But Davis, who began his career in Seattle as a circus performer, used to live in fear of what street performers call "The Death." Davis, who often works Venice Beach, describes it as the uneasy period when a street artist is learning how to draw a crowd, deliver a joke and keep an audience spellbound until it's over.
"It takes a certain amount of guts to do that," he says. "I know a lot of people in the circus world who won't ever do the street because they're frightened of The Death; it's easier to do the performance when someone has paid for their ticket and will be in their seat until the end."
Davis, 32, is a busker, which today's street artists prefer to call themselves. The term "busking" means performing in the streets, usually for money from the crowd. These days, busking is growing into an organized art form, with a healthy underground network, professional associations and busking festivals around the globe.
That list includes the third annual Seaport Village Spring Busker Festival in San Diego today and Sunday. There Davis will join other jugglers, comedians, daredevils, sword swallowers, musicians and the like at bayside festivities. The public may attend free of charge.
"Everyone says, 'What the heck is a busker?' " says Terry Hall, general manager of Seaport Village. The festival gives the artists an annual showcase, but buskers hang out at Seaport Village year-round.
Others coming to town this year include pogo stick and unicycle performer Wacky Chad; the clowning duo Mango and Dango, who were among the winners in the first San Diego festival; and Jimmy Talksalot, who -- surprise -- includes mime in his act. Also attending is Murrugun the Mystic, who swallows swords and fire and naps on a bed of nails.
Although buskers say they do it for love, passing the hat is part of the game. Though many rely on other earnings, they often rate their own performances by what the crowd contributes.
Hall and others who oversee busking festivals -- which often draw seasoned pros who can boast other income sources -- say that their enterprises are thriving, not shrinking, in today's tough economy. Mackenzie Muldoon, entertainment and marketing director for the Toronto Scotiabank BuskerFest, which will celebrate its 10th anniversary in August, says that free entertainment tends to thrive in a down economy. "It's the only kind of entertainment where you get to pay what it's worth," she says.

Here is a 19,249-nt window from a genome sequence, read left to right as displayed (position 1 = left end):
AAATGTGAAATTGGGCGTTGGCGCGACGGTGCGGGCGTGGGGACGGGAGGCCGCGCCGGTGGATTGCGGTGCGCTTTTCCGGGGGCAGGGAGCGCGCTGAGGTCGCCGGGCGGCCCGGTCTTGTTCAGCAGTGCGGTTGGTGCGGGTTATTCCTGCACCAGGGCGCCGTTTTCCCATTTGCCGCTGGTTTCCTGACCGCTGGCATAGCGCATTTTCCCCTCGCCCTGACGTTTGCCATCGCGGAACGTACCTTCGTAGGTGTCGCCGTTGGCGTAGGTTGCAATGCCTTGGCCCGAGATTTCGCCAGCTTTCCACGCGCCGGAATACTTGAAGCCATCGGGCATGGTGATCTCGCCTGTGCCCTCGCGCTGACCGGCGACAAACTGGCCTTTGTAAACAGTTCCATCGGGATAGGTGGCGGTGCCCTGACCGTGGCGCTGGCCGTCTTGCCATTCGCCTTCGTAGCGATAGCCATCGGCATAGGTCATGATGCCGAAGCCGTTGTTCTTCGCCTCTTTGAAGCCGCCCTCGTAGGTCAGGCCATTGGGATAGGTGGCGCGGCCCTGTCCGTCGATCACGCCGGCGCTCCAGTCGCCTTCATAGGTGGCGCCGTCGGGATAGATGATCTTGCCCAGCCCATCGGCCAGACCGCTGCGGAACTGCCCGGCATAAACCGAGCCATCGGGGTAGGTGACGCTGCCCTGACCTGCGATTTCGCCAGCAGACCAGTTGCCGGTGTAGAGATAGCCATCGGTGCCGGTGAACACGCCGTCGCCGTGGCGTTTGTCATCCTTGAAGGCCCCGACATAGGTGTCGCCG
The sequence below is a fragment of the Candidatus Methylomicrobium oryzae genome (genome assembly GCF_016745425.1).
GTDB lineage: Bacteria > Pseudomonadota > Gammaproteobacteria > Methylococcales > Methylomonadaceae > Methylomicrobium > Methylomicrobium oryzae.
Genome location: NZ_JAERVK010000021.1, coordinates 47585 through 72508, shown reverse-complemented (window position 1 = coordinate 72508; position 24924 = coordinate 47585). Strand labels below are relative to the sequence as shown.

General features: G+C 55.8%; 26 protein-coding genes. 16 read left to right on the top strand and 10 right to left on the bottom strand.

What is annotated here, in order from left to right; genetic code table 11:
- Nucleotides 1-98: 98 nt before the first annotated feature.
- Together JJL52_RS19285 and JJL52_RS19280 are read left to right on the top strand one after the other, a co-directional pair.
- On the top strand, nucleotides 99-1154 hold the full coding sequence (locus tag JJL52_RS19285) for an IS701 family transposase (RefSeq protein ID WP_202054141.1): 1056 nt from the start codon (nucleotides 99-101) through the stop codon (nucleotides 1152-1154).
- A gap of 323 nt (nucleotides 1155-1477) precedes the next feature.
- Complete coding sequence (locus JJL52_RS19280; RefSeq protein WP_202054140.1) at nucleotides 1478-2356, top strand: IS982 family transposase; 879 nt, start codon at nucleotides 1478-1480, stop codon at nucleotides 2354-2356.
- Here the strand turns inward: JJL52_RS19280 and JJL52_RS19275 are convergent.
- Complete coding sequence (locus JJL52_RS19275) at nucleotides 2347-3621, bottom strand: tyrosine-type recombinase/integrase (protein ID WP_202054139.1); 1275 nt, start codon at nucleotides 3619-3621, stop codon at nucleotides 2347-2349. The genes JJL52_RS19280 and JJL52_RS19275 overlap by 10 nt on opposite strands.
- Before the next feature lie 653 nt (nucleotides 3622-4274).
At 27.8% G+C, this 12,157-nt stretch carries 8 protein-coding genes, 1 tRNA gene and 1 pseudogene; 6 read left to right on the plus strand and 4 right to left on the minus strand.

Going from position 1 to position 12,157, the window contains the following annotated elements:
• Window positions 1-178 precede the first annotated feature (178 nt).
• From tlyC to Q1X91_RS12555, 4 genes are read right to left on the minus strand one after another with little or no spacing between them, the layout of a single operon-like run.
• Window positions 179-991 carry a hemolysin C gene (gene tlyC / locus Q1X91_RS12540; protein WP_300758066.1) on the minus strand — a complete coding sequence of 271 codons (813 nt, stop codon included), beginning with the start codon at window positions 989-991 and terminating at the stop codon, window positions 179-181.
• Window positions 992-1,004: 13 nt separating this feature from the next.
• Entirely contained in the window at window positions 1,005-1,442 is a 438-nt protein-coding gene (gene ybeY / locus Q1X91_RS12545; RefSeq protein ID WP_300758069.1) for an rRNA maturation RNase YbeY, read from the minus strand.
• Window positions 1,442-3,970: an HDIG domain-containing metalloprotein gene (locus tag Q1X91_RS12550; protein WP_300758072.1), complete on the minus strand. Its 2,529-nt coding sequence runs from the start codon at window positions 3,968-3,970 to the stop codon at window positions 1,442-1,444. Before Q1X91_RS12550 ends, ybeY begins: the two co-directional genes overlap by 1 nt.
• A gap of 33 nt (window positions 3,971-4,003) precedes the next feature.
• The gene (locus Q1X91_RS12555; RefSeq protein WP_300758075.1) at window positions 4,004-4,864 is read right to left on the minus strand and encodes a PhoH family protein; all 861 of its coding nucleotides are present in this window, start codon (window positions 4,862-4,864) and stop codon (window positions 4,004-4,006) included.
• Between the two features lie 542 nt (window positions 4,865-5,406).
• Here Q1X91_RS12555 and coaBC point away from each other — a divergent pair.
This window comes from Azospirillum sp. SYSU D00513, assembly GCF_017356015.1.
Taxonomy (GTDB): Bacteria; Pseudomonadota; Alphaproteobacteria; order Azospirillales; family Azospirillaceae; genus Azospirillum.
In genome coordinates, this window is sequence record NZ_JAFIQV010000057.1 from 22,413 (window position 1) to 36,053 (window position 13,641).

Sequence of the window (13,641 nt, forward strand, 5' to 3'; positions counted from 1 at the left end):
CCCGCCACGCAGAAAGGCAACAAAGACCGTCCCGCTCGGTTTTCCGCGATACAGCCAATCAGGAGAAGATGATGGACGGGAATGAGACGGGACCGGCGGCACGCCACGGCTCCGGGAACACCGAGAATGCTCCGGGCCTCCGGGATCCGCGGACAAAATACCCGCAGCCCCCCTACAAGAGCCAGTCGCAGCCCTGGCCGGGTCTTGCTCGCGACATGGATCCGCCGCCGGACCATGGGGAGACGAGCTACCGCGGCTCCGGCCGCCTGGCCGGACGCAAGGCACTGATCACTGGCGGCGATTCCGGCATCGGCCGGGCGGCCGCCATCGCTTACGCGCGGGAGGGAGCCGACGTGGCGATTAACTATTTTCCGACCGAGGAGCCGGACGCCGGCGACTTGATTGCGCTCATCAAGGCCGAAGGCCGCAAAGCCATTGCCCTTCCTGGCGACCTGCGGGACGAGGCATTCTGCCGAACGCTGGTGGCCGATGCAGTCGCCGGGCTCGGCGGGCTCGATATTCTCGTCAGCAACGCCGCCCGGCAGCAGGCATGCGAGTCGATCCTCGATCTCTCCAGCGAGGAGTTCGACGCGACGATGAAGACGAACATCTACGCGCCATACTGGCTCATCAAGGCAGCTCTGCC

But Marcus Raymond, a variety artist (juggling, fire-eating, magic) who also books buskers for a shopping center in Pleasant Hill, says that today's buskers are definitely "feeling it in the hat" with lower donations. He also says that people who might hire a clown for a kid's birthday party in better times might now bring the guests to San Francisco's Pier 39 to watch a busking show instead.
Stephen H. Baird, a street folk singer, puppeteer and hammer dulcimer player in the Boston area, is also head of Community Arts Advocates, which supports the busking community. Baird says that because jobs at birthday parties or weddings are drying up, more professional artists are crowding the streets to supplement their income. On the bright side, he adds, some of those performers get discovered and hired for other work while doing their act outdoors.
Davis wants to make sure buskers are seen as artists, not vagrants. "Just because I work on the street doesn't mean I don't have a home," he says. "It's really honest money. People don't have to pay me, and they choose how much."
Davis adds that he hasn't yet felt the pinch of the bleak economy, pointing out that tipping a street performer is much cheaper than taking the family to a theme park. Scot Nery has a similar observation. "Performers did great during the Depression," he said. "People pay from the heart, and they pay more than they expect."
In his 30 years of performing, musician Mark Wenzel of Eagle Rock has watched the tricks of collecting funds become quite creative.
"I've seen some people who do musical acts ask people to put two quarters between their thumb and first finger and make castanets, so people already have the money in their hands," Wenzel says. "There's another fellow who will take a gourd and shake it and say, 'The sound is too sharp -- I need more money to make it right.' " Wenzel adds that the most effective way to get the crowd to spend a dollar is to have a pretty woman lift her skirt to accept the money in her garter. "You see that at the Renaissance fairs. The old stuff is also the good stuff," he says.
Contortionist Davis has been lucky enough to survive only on income from his street act. The Idaho native often works Venice Beach, checking a local webcam to see where crowds are gathering before venturing out.
But many other buskers, including Wenzel, get most of their income doing other work in the entertainment industry or live shows at state fairs, nightclubs and comedy venues, or at corporate events. Some even find their way into burlesque shows, including Nery, who last week could be found among the frisky females who were taking it all off -- well, most of it -- at Paladino's club in Tarzana.